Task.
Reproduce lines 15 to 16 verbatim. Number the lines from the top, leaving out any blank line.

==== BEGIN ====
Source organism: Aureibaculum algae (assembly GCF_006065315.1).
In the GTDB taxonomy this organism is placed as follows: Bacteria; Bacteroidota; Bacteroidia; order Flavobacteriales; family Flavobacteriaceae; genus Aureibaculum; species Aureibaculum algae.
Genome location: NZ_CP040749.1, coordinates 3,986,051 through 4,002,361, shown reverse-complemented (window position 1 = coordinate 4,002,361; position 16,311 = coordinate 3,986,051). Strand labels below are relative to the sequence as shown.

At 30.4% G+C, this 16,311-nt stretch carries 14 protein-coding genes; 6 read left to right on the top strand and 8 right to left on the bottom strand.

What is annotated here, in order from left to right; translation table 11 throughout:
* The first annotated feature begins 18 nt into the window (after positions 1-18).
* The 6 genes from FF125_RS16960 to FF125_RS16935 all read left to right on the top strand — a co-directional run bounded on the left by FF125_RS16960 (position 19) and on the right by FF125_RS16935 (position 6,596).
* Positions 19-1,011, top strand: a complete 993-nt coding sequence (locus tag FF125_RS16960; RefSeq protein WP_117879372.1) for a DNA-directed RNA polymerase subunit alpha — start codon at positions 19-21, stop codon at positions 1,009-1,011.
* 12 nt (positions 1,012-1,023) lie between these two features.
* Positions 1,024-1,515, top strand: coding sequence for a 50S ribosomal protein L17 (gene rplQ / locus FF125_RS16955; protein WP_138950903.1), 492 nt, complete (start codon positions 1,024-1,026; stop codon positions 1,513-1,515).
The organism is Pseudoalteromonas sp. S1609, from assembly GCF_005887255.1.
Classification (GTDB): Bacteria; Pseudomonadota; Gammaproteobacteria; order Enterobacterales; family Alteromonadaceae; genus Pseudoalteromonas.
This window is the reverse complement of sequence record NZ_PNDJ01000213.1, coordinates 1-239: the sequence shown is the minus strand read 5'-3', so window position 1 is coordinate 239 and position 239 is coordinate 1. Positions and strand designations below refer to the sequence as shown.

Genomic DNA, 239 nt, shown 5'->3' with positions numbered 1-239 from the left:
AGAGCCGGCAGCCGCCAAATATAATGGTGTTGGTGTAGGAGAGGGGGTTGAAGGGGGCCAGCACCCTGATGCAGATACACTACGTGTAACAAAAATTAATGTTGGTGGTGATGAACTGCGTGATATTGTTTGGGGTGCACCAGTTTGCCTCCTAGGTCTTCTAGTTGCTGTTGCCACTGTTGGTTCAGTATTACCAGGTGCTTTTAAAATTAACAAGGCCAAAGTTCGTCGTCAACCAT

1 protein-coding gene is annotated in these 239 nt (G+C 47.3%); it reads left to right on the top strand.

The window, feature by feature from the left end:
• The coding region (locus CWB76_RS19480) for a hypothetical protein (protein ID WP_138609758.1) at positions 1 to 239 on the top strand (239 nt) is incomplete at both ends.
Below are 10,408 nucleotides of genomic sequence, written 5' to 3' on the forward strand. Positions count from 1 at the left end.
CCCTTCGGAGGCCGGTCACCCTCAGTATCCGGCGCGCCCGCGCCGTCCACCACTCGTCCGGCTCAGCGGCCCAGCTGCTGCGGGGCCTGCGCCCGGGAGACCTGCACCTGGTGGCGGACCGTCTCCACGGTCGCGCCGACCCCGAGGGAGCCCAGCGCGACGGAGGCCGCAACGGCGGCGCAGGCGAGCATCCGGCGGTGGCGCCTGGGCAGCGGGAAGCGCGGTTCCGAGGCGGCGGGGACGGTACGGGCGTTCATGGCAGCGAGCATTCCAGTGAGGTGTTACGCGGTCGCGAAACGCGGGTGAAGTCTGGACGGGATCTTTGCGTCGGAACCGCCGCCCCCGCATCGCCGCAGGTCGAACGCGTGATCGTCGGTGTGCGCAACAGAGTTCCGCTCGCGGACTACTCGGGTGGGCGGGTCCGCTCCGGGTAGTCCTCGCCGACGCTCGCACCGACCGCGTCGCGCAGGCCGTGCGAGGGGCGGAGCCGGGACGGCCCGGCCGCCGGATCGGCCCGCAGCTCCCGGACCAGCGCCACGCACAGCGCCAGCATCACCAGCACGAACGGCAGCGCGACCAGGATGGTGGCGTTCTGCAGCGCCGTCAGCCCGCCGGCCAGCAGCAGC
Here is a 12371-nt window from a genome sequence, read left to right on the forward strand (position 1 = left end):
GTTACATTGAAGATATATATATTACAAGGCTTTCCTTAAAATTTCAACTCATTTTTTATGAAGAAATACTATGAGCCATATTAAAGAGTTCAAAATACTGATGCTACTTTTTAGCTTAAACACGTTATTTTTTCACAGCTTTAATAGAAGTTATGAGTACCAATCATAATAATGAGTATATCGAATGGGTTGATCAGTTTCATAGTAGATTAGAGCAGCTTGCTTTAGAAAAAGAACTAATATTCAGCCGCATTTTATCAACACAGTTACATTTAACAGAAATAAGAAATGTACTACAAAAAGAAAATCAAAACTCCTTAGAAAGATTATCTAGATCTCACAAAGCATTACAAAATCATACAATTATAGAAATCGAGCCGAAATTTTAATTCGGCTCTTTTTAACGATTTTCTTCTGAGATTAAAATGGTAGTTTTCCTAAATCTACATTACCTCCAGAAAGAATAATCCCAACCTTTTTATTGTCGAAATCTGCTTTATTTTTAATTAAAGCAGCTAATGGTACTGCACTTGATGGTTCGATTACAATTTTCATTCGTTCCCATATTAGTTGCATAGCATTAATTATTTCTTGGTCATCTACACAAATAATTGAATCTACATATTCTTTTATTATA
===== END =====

AGAGCCGGCAGCCGCCAAATATAATGGTGTTGGTGTAGGAGAGGGGGTTGAAGGGGGCCAGCACCCTGATGCAGATACACTACGTGTAACAAAAATTAATGTTGGTGGTGATGAACTGCGTGATATTGTTTGGGGTGCACCAGTTTGCCTCCTAGGTCTTCTAGTTGCTGTTGCCACTGTTGGTTCAGTATTACCAGGTGCTTTTAAAATTAACAAGGCCAAAGTTCGTCGTCAACCAT

1 protein-coding gene is annotated in these 239 nt (G+C 47.3%); it reads left to right on the top strand.